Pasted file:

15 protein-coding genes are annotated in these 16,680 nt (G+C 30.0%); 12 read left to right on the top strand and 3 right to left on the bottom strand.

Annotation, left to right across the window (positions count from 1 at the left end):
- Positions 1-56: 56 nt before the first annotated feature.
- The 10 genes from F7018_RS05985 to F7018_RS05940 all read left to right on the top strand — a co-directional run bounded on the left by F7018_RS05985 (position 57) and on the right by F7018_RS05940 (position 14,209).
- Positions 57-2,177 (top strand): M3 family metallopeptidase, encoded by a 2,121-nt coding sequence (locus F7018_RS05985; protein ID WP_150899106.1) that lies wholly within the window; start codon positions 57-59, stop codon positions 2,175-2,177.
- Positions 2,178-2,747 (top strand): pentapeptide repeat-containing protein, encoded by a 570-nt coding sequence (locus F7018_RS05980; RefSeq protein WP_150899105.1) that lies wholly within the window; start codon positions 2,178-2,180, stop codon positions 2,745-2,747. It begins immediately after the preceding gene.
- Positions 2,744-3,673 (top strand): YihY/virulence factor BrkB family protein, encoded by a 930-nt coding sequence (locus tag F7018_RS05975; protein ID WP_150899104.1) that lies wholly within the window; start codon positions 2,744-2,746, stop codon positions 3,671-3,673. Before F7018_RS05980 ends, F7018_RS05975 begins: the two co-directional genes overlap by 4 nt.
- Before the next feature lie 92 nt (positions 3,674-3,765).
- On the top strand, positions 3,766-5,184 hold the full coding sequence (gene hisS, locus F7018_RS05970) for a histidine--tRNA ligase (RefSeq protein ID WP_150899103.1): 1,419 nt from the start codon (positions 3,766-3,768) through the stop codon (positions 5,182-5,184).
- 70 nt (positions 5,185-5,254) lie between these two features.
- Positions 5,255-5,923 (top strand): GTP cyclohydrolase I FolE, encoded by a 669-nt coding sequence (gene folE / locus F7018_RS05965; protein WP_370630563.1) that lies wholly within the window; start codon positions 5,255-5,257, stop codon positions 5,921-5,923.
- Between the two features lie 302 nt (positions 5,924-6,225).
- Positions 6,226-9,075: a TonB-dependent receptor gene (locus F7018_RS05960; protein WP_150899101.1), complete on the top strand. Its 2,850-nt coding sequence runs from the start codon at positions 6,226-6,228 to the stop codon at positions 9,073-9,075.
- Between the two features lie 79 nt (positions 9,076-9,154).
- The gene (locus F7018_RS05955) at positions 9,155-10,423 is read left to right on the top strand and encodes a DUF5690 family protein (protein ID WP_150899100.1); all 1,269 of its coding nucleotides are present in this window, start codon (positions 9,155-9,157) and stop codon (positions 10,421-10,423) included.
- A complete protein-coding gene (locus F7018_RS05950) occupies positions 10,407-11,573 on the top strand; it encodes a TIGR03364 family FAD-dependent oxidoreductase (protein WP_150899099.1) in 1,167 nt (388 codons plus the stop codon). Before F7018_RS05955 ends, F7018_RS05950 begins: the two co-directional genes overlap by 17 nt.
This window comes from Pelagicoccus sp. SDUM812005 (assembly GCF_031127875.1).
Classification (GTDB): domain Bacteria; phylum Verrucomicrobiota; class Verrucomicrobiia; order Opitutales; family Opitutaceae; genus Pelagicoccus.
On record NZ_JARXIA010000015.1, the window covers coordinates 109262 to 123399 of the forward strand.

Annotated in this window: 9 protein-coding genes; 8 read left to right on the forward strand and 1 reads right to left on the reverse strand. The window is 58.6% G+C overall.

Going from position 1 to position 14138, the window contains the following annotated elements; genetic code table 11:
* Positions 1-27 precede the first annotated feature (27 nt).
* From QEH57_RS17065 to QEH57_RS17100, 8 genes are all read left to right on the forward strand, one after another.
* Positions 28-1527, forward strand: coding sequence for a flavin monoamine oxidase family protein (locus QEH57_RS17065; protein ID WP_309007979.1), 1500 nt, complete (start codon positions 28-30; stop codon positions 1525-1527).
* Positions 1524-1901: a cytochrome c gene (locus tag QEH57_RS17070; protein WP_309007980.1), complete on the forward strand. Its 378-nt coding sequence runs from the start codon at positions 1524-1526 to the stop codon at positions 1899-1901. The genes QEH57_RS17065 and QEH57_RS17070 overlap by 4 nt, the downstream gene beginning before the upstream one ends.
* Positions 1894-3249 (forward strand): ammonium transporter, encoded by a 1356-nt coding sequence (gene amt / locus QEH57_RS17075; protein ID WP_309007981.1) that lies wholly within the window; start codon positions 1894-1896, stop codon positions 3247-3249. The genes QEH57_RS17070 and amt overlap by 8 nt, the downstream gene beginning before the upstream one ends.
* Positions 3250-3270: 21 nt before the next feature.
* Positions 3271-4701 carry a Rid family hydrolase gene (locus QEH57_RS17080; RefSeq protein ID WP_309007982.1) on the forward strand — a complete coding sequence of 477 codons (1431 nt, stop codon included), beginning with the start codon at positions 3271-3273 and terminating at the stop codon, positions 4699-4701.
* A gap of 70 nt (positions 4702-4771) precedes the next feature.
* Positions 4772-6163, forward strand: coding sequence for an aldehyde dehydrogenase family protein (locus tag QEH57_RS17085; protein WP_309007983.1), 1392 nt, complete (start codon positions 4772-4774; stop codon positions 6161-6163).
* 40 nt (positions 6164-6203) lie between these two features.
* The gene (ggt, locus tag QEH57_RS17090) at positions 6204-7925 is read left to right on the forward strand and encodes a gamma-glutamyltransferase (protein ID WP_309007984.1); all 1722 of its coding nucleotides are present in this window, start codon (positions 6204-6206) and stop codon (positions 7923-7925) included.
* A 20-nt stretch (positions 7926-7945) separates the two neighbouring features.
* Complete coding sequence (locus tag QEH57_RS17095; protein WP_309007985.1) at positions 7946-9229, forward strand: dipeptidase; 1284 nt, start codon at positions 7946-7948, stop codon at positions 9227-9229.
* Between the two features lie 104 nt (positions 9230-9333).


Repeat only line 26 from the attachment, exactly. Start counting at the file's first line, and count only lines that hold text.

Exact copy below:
* Positions 1894-3249 (forward strand): ammonium transporter, encoded by a 1356-nt coding sequence (gene amt / locus QEH57_RS17075; protein ID WP_309007981.1) that lies wholly within the window; start codon positions 1894-1896, stop codon positions 3247-3249. The genes QEH57_RS17070 and amt overlap by 8 nt, the downstream gene beginning before the upstream one ends.